Vatican runs risk of tilting at windmills
ANALYSIS:Rome wants to turn back the clock in Ireland but the church may have the wrong take on the abortion issue
The Holy See has not given up on Ireland. Despite two tempestuous decades of clerical sex abuse scandals, marked by the Irish Catholic Church’s unprecedented loss of credibility and moral authority, there are those in the Vatican who would still like to believe that Ireland can resume its once “proud” role of last bastion of traditional, conservative Catholicism in an increasingly atheist western Europe.
When Pope Benedict XVI last Monday spoke of his dismay that “in various countries, even those of Christian tradition, efforts are being made to introduce or expand legislation which decriminalises abortion”, it was hard not to see this as a specific reference to Ireland.
While it is true that the pope never misses an opportunity to reaffirm the church’s total repudiation of abortion, this comment seemed to go further.
After all, how many countries “of Christian tradition” are currently involved in “introducing or expanding” abortion legislation?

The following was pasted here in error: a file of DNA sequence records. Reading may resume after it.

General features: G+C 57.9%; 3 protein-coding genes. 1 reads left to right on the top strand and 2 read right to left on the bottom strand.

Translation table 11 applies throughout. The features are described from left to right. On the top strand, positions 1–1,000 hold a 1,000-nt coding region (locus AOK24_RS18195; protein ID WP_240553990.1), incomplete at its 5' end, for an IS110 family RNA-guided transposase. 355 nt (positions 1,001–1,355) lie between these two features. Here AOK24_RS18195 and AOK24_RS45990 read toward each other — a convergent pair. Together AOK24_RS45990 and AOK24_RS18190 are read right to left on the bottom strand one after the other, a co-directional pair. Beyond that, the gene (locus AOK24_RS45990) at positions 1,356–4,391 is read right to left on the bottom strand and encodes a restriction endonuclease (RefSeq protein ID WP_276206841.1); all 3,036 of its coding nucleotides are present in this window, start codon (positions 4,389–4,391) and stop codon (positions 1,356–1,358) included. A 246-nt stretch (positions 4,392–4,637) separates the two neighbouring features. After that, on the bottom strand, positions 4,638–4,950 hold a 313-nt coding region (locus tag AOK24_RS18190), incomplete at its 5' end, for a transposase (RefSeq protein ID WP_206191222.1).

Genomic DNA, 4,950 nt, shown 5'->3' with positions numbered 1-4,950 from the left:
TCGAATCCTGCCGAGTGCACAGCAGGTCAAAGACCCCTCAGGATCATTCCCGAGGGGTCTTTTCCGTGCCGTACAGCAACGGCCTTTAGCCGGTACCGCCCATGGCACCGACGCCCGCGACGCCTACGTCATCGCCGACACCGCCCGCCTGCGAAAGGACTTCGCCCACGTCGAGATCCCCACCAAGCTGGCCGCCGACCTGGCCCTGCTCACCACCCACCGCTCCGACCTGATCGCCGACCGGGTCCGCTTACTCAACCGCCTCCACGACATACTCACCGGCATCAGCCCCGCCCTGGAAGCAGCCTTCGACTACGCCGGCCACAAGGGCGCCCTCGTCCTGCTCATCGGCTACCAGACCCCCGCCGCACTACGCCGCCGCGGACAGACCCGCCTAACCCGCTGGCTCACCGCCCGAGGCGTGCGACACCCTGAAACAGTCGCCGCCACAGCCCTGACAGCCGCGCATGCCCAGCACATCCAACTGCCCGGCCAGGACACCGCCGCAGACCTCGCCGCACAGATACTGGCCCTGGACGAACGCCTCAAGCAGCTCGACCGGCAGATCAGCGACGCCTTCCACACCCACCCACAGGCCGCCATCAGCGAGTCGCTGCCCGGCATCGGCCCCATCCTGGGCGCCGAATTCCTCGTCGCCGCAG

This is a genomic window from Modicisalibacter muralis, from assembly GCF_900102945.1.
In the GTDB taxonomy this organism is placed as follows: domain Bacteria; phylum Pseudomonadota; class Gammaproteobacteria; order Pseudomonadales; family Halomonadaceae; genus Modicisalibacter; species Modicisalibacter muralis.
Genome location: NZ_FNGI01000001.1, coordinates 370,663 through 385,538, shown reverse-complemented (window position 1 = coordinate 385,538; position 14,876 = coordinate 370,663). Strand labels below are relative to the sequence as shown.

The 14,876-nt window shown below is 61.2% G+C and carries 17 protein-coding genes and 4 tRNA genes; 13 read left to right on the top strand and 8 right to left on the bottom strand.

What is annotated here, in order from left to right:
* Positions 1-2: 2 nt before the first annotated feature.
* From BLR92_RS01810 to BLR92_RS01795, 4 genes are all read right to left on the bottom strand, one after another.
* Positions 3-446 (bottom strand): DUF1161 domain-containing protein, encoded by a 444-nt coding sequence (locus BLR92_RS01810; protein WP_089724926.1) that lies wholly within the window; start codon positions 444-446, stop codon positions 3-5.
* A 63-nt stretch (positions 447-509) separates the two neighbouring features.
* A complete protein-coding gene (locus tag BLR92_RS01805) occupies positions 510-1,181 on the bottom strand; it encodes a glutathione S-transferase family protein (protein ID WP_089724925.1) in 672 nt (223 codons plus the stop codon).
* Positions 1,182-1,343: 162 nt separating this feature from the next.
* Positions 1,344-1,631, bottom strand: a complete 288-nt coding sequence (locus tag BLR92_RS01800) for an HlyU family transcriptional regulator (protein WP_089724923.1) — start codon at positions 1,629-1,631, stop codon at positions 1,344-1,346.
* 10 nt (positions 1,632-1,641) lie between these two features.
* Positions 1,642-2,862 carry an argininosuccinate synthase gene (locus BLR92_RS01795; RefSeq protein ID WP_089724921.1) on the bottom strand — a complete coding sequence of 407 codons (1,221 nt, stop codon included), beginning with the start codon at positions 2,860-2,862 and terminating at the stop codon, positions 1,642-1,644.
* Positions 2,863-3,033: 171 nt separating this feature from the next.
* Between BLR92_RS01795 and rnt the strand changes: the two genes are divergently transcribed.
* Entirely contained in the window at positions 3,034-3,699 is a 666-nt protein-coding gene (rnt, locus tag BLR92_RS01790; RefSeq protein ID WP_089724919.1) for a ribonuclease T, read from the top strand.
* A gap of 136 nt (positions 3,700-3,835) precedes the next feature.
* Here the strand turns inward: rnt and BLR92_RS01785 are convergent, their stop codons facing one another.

Uruguay, it is true, spent most of 2012 engaged in a bitter abortion debate, but that came to an end in October when it became the second country in Latin America, after Cuba, to legalise abortion.
Apart from that, the only legal initiatives on the horizon concern a series of controversial Bills introduced by Republicans in Virginia, basically aiming to restrict women’s access to abortion and birth control rather than “expand” them.
The pope’s remarks last Monday were made in the context of his keynote speech to the Vatican diplomatic corps.
In another keynote speech, his World Day of Peace speech released last month, the pope had also argued that those who support abortion “insufficiently value human life”.
Not for nothing, this theme was taken up by papal nuncio Archbishop Charles Brown at a World Peace Day Mass in Dublin on New Year’s Day, a Mass attended by President Michael D Higgins and many senior politicians.
The logic of this is that, when it comes to Ireland or just about any other country, the nuncio is the pope’s point man.
When it comes to Irish issues, usually of a clerical sexual abuse nature, the pope has relied on the advice of a small group of senior curia figures – American Peter Wells, a sort of home affairs minister; Moroccan-born Archbishop Dominique Mamberti, the Vatican’s foreign minister; Italian Msgr Ettore Balestrero, the number two at the foreign desk, and Scottish Msgr Leo Cushley, head of the English desk in the secretariat of state and a man who played a key role in the preparation of the pope’s March 2010 letter to the Irish faithful.